Monday, April 28, 2008

Tribeca Film Festival - Sunday, April 27 (part 1)

This was my most ambitious day at the film fest. I saw 4 films!

The first film I saw was Chevolution, a documentary about the iconography of Che Guevara. The first section was about Che himself, and the events in Cuba leading up to the taking of the photo, perhaps the most widely recognized portrait in the world. Next there was some discussion of how the culture, politics, and aesthetics of the times helped make it into such an iconic image. With the lack of copyright on the image, and Che's untimely death, the image essentially became the logo of revolution. The next section was about how the image became co-opted and inevitably exploited by capitalism. Oddly enough, the photographer (Alberto Korda) later reclaimed the copyright in the '90s. His desire, which is now upheld by his daughter, was to protect the integrity of the image (and Che's memory) by putting constraints on the way the "Che brand" can be used.

It's a pretty complex issue. The image means so much to so many different people. The film raises many questions:
* What did Che stand for?
* What does the image of Che stand for? Can the two be separated?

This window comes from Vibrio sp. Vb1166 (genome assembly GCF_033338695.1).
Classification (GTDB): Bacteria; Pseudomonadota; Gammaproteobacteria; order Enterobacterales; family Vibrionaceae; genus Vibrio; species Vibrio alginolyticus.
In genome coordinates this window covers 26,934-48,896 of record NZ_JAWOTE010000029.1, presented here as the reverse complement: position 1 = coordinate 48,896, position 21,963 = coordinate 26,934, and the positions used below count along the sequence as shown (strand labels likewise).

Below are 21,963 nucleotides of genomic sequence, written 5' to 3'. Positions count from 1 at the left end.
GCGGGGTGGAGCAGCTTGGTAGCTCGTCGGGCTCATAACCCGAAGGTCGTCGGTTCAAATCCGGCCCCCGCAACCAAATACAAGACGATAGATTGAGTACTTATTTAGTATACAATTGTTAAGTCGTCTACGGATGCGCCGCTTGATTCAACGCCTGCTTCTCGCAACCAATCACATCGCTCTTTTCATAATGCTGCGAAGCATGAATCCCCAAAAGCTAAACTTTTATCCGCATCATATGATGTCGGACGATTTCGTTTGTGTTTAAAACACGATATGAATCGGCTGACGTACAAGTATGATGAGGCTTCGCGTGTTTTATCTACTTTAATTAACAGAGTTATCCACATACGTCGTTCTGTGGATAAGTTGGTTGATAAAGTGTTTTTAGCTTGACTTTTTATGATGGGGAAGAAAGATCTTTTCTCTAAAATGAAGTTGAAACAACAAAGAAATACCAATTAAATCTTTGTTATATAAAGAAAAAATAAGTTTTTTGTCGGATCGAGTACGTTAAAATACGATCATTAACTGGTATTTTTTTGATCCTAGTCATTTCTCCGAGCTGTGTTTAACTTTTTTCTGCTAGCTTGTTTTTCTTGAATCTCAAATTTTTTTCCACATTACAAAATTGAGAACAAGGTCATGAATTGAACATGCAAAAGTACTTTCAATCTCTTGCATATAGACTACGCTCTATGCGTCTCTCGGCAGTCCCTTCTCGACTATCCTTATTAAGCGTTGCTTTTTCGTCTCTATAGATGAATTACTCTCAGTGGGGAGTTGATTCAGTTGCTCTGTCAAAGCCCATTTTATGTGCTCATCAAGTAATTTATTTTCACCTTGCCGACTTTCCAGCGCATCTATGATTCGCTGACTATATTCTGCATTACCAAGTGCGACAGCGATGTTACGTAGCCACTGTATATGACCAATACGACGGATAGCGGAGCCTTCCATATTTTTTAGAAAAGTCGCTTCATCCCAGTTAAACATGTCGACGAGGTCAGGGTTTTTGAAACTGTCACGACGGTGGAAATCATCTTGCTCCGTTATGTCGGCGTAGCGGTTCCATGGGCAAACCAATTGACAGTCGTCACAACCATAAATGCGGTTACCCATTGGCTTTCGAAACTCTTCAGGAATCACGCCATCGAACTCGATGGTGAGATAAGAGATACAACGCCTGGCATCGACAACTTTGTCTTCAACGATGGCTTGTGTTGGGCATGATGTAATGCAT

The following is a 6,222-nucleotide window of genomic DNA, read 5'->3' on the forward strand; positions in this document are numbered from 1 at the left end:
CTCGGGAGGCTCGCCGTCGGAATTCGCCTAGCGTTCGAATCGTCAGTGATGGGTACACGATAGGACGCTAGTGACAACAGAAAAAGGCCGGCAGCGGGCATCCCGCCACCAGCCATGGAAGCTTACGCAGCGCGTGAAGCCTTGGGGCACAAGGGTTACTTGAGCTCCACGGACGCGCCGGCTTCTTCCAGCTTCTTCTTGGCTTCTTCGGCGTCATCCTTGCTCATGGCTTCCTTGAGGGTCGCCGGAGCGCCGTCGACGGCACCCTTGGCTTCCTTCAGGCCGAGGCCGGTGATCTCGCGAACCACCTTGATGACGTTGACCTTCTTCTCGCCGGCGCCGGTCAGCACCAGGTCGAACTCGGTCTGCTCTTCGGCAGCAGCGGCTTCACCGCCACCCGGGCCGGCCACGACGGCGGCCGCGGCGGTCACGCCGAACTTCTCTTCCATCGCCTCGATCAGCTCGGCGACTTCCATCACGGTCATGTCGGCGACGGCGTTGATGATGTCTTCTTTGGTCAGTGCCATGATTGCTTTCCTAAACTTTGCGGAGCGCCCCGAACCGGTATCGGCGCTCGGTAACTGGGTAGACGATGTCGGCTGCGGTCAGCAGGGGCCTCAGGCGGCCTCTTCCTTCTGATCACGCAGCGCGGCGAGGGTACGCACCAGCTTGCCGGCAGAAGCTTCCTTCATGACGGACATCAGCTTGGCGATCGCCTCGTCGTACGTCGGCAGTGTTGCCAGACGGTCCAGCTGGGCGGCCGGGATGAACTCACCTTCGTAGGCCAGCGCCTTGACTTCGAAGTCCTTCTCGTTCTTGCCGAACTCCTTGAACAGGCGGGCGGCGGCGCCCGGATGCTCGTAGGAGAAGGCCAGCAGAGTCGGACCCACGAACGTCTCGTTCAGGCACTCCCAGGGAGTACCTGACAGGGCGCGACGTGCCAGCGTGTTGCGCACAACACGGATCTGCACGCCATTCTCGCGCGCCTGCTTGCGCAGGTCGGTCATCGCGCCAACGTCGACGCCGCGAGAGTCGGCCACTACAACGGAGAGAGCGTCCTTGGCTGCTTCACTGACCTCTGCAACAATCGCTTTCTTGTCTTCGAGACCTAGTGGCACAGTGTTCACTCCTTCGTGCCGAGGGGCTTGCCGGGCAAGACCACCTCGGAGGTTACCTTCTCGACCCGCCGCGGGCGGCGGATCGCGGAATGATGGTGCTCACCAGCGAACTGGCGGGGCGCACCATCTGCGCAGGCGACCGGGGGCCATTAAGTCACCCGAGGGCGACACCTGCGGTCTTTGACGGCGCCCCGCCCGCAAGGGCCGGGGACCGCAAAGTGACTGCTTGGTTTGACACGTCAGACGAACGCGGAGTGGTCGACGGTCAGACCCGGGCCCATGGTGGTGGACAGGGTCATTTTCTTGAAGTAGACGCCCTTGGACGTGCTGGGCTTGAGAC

* Is it more true to what Che stands for to let people freely use the image for whatever they want, or to keep it only for things he would believe in?
Really fascinating documentary.

Next I saw Terra. I have mixed feelings about this one. It's an animated feature about a peaceful alien culture invaded by humans. I have a pet peeve about movies that are ostensibly for children, but in fact are way too disturbing for kids. The thing is, the director said that he wanted it to be a more dramatic animated film - they don't have to all be comedies, and that's fair. Just take a look at Princess Mononoke to see how an animated movie can be serious, dark, and represent complex moral situations. But, the film used several conventions of traditional animated children's movies - heroic children that rise to the occasion, cute/funny sidekick, thick-necked foil that's eventually won over, and an irrationally evil bad guy who never heard of the concept of "diplomacy." And yet a good portion of the film is a huge battle scene. We're talking explosions, destruction of a city, and hundreds of casualties, quietly glossed over. The film felt like a cross between Horton Hears a Who and Battlestar Galactica (the new one), and, beautifully done as it was, I just don't think that's really appropriate for children.

Getting really tired now. I'll write about the other two films tomorrow.

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